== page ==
It has been more than 50 years since Paul McCartney, the mop-haired boy with the puppy-dog eyes, emerged as a part of The Beatles. Today he still reigns as an iconic piece of the pop music world. Since his solo debut in 1970, McCartney has grown to achieve even more pop stardom. Now, he’s trying something completely new. He has most recently dismounted from his comfortable throne in the pop music industry into not one, but two new realms: classical music and the world of dance.
McCartney’s Ocean’s Kingdom is the orchestral score to the ballet he created in accordance with Ballet Master in Chief of the New York City Ballet Peter Martins. It is intended to tell the story of the world beneath the surface of the sea. There is no question that McCartney approached the composition with passion and drive. This passion, however, comes in short bursts like a firework display, extinguishing just as quickly as it appears.
The score itself has a melodious flow, transitioning fluidly from one movement to the next. Maybe it’s McCartney’s sense of ease after playing guitar for so many years, but the string instruments lead movements with a distinct authority over the other instruments. This is apparent even within the first few seconds of the opening movement, “Ocean’s Kingdom.” There, string instruments evoke tension that leaves listeners on their edge of their seats, waiting for a climactic beginning to the piece. The tone of the music changes from the softness of the violins to incorporation of violent percussion, but it is not nearly enough time to wake the piece from its fog.
McCartney certainly knows how to evoke feeling through instruments, which makes it easy to imagine a storyline to accompany the music. This imagery is particularly prevalent in “Hall of Dance,” as he personifies trombones and oboes into a couple lazily swaying across the dance floor. An explosion of percussion quickly interrupts the sway, increasing the tempo and livening the overall energy of the piece.
On a different emotional note, the start of “Imprisonment” evokes feelings of frustration and sorrow through the slow, melancholy echoes of violins. The atmosphere seems to be echoing the mindset of a person lost in an unfamiliar place, once again demonstrating the power of string instruments throughout the movements.
Particularly interesting is that a majority of the action within each piece is either within the first six or seven minutes or the very last. This draws the ear to tune into the beginning of the song, but the central portions of the song that are supposed to hold each piece together make it all too easy to become detached from the music, rather than to becoming completely captivated. It is as if McCartney put forth all of his energy into the first portion of the song, became too exhausted to worry about the middle and regained his energy by the end. True, the album is intended as ballet accompaniment, but a strong piece of orchestral music should be able to stand on its own without the support of a choreographed dance, so this displays a major flaw with McCartney’s work.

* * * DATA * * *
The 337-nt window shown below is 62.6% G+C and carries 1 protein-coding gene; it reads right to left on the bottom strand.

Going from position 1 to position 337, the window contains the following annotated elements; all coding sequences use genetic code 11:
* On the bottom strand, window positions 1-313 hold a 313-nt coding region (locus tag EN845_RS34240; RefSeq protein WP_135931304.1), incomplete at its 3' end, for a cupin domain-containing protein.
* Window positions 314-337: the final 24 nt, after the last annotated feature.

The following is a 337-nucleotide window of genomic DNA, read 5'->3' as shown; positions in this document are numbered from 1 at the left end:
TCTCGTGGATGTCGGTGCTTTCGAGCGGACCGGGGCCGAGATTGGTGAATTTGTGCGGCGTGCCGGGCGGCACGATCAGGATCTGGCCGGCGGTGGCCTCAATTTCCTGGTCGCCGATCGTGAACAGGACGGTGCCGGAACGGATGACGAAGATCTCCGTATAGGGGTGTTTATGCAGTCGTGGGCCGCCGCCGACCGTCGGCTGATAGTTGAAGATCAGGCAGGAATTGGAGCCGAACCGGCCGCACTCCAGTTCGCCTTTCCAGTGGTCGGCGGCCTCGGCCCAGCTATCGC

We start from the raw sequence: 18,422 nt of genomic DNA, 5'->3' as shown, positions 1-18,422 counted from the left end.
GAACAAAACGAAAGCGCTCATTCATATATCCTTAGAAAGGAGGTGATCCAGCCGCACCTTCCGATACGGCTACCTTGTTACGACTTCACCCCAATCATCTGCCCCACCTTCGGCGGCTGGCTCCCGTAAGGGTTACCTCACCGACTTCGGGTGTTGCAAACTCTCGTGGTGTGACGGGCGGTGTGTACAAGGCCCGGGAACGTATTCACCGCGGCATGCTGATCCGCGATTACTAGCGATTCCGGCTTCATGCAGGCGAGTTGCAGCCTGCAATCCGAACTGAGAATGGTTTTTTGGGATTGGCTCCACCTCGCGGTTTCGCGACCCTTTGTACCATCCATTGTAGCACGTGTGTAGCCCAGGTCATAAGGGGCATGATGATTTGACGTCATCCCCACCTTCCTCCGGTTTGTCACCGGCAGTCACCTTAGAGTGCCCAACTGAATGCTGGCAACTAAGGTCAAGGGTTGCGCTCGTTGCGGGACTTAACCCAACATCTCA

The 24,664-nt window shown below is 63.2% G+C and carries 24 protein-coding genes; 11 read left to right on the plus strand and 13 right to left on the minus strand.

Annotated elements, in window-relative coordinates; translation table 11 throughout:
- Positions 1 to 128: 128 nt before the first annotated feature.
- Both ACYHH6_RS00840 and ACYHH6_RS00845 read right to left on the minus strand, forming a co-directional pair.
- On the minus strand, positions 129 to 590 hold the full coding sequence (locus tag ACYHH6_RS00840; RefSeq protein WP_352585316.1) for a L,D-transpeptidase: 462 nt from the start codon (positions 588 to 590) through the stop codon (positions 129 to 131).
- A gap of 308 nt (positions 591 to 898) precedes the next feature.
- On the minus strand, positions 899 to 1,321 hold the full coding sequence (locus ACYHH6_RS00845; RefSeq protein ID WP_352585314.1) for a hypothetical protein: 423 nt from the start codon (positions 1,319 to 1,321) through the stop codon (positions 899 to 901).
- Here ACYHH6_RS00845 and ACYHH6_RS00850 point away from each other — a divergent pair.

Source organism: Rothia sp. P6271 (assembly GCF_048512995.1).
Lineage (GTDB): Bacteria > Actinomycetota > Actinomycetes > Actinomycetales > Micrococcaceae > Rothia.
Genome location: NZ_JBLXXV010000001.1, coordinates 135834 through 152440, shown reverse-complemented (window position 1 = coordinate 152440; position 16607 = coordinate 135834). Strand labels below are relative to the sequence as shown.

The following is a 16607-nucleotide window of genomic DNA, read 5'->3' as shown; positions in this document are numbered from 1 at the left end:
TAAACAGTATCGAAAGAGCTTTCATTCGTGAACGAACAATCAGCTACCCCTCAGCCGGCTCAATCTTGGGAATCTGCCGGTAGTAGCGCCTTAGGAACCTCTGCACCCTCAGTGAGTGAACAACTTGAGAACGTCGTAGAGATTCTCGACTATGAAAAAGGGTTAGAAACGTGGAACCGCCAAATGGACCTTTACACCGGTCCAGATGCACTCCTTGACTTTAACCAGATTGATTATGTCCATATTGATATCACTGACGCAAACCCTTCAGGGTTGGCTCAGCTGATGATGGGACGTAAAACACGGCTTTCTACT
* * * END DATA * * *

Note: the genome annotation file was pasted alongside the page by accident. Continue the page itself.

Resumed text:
There is an obvious difference between composing classical music and pop music: the absence of lyrics. Orchestral music has the ability to evoke the same ardor, but it must use notes and a diversified set of instruments to tell a story rather than words. The movements of Ocean’s Kingdom, particularly “Moonrise” and the title track, sound so similar in the middle that it is difficult to distinguish them.
This monotony is apparent in all of the four pieces, as each contains a solo of string instruments and then progresses to a more upbeat progression of percussion. The lack of creativity in the heart of each makes the movements sound more like the unmemorable background music during a trivial scene in a movie than the driving force of a performance by the New York City Ballet.
Paul McCartney established his talent early in his music career, and he will always have a loyal fan base. This gives him immunity from him ruining his reputation as he explores different areas of the music world. McCartney showed admirable ambition for trying something completely new, but the composition simply scratches the surface of truly sensational Classical music due to its monotony and lack of energy. Unfortunately, Ocean’s Kingdom calls for scuba dive depth but delivers only a snorkel.